Alexander Vanwynsberghe

"There is nothing impossible to him who will try"

What’s new in TFS 2013 Build?

In this post, I want to show you some of the new features and changes in the 2013 version of Team Foundation Build. In my opinion, there are some nice little things that will make your life much easier! Let’s go!

TFVC and Git

With TFS 2013, you now have the possibility to create a Team Project using Git as version control system. This will create a central GIT repository where you can push and get files from/to. Visual Studio 2013 will offer you a great GIT experience. You can find some information about the GIT story on the blog post from Harry Brian. Read More

Building SharePoint 2013 Apps with TFS 2012

In this post, I want to talk a little bit more about how you can build those shiny new SharePoint 2013 Apps using a TFS 2012 build server, but especially: without installing Visual Studio! To start, I will shortly guide you trough the process of setting up a TFS Build Server (with 1 controller and 1 agent).

You might be wondering, why do you setup a separate TFS Build Server? Why don’t you just use the Hosted TFS Build Server? Well, that was also my intake, but it just doesn’t work (yet). The Hosted Build Server does not have the “Office 2013 and SharePoint 2013 Developer Tools” on it, so it’s not able to build SharePoint 2013 apps. So for now, a separate server will do the trick.

TFS 2012 Build Server

Let me start with a quick overview of how to setup a TFS 2012 build server. In my scenario, I’m using a fresh Azure-hosted Windows Server 2012 VM. Fast and easy setup. Download the TFS 2012.1 installer and start the ‘Build Service Configuration Wizard’:

01The next step is connecting to your TFS Team Project Collection, which is a TFS Service (VisualStudio.com) instance.

02The next few steps are just a ‘next-next-next‘ experience, use the default settings as they are provided. Once you’re ready, you should see that it has one controller and one agent connected to your TFS Server.

08

CI Build Definition

Now comes the tricky part, how can be build SharePoint 2013 Apps without installing a full-blown Visual Studio 2013? Which components do you need? Well, we’ll start by creating a Windows Azure Auto Provisioned App like I’ve described in another post. Once you have this app, add it to Source Control, and perform a check-in.

Next step is to create a build definition which will perform a continuous integration build of our app. Using Visual Studio, go the the ‘Builds‘ section of Team Explorer, and click ‘Create New Build Definition‘. Give it a name and select ‘Continuous Integration‘ as trigger.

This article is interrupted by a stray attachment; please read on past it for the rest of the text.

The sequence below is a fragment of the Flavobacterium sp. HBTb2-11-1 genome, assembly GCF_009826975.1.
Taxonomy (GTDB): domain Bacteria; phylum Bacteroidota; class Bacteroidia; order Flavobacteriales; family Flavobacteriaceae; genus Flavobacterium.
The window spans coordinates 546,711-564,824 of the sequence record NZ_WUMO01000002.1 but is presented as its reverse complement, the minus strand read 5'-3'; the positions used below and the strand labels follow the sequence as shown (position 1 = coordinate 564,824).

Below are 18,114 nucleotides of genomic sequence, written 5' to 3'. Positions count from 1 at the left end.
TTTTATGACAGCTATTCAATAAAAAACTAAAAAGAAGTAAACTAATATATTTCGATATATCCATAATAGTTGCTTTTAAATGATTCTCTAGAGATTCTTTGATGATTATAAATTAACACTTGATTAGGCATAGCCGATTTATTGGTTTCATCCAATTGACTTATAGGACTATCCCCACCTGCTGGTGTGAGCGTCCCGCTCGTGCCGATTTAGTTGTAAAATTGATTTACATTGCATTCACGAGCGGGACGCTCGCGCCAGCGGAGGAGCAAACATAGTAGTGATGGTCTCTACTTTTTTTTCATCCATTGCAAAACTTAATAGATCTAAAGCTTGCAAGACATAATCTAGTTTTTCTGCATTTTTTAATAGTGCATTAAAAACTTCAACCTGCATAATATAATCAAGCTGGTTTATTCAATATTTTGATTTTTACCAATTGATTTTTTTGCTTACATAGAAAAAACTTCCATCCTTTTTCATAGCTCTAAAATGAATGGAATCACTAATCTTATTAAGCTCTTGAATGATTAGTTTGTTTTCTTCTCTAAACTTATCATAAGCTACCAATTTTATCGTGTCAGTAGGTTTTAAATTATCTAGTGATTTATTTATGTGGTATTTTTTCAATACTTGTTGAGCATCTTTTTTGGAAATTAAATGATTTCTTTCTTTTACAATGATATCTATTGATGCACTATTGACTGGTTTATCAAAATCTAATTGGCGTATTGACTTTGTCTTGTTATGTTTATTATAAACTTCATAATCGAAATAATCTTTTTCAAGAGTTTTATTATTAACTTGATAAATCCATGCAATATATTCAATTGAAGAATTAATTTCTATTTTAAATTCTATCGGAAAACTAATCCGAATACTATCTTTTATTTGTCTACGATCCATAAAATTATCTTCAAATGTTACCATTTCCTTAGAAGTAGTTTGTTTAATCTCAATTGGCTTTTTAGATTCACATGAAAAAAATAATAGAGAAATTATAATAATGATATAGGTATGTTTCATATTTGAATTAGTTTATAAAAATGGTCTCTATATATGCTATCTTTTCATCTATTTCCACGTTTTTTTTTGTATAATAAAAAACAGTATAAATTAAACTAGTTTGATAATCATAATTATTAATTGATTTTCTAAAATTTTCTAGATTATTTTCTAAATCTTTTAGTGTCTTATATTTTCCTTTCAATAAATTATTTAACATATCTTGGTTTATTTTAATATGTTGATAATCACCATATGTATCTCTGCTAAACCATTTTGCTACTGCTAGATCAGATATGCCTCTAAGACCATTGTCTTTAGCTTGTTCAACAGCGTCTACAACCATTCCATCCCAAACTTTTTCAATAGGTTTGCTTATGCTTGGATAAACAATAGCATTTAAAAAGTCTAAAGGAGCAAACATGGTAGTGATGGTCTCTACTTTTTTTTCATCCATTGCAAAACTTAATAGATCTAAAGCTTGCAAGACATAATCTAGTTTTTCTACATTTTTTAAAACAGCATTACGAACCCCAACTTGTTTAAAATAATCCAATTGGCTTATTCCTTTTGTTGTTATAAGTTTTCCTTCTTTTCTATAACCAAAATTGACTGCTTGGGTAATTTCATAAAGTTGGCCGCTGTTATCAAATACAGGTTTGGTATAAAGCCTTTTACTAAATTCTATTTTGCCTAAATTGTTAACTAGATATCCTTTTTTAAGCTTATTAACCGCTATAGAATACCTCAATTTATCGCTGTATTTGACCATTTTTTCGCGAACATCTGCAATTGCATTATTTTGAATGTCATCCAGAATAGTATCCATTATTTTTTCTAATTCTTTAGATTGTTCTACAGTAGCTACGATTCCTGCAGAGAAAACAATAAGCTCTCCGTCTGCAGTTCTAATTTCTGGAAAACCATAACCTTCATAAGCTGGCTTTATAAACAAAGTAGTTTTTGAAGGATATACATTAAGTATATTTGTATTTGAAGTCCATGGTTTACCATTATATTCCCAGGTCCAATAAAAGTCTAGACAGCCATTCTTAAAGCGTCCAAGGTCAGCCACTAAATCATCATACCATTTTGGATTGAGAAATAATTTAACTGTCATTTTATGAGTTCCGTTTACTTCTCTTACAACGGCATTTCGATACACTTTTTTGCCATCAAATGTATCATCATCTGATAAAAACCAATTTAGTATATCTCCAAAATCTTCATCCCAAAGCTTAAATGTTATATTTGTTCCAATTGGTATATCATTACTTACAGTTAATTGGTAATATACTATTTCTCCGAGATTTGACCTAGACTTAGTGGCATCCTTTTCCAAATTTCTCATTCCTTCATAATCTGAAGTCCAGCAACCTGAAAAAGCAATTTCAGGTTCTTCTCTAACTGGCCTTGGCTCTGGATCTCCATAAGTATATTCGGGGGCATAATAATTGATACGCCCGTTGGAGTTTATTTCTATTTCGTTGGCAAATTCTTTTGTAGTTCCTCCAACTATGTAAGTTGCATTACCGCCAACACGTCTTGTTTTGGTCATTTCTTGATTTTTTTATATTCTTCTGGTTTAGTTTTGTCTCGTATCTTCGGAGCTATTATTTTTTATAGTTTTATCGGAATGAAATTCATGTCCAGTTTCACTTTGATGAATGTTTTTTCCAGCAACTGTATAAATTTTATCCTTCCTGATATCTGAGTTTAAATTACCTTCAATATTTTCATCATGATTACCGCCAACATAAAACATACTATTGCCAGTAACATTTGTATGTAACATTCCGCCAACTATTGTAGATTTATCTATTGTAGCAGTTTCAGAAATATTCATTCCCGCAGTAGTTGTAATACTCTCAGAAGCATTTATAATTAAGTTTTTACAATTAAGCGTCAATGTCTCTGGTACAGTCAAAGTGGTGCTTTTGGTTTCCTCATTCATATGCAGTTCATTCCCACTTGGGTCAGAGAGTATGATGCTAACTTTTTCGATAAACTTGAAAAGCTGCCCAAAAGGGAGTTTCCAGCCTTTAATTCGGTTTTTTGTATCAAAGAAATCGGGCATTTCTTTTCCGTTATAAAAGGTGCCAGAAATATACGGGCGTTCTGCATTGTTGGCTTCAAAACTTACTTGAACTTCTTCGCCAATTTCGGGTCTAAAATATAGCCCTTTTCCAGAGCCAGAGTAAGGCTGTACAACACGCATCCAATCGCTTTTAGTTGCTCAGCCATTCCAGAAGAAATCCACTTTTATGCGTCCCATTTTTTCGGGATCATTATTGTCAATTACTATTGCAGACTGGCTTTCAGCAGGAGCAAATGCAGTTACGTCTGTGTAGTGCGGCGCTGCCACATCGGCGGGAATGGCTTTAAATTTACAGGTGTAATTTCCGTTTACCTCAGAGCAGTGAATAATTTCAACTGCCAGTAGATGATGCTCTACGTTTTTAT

ci1

On the ‘Build Defaults‘ section, select the Build Controller we’ve just created, and define where you want the drop output  to be stored. I will just use a drop folder in Source Control (which is a new feature in TFS 2012).

ci2On the process section, select the solution file, and leave the other settings by default. That’s it for the build. To try, just queue the build manually, and you should see a nice failing build. That’s completely normal of course, as we didn’t install any build-related things on the build server yet:

error

Required components

Now that we have the build, we need to make the necessary changes on the build server (where the actual Build Agent service is running). Install the following components in the right order:

That’s a tricky one. It will start the web platform installer, and it will give you this error:

10

That’s correct, we don’t have Visual Studio installed, and that’s exactly what I don’t want! But when you click OK two times, you will a nice overview of all components required:

11

We can now use the Direct Download links provided to install the required components:

When installing this, you’ll get another nice warning about the ‘Microsoft Web Developer Tools’. Just click ‘Continue

13

There we go, another nice screen telling me that I need the Windows Identity Foundation Runtime.

16

My build server is a Windows Server 2012 machine, and there you can ‘enable’ the WIF runtime as a feature on that machine. When you enabled this, just retry the setup of the WIF SDK.

17

Almost there! If you queue a build now, you will see the following nice error:

error2Correct, that piece is missing on the build server. To solve this, all you can do is ‘copy‘ the folder ‘C:\Program Files (x86)\MSBuild\Microsoft\VisualStudio\v11.0\WebApplications‘ from your development machine to the Build Server (on the exact same location). That should do the trick! If you now queue your build, you will get:

buildokThat’s it, you have your SharePoint 2013 building on clean, fresh Build Server without installing a full-blown Visual Studio 2012. It was quite a challenge, but thanks to Xavier Decoster and some research I managed to get this thing working!

In a next post, I will explain you how to build an APP package with the TFS Build Server. It’s not that simple as just adding “/p:IsPackaging=True” as extra ms build argument unfortunately.

Thanks!

Some extra information: In case you are wondering why I install the Windows Identity Foundation SDK (Dependency)? You can just use the .NET 4.5 Framework, and WIF is already in there. But you need to have the WIF SDK 4.0 to be able to install the WIF extensions. So… You just have to know..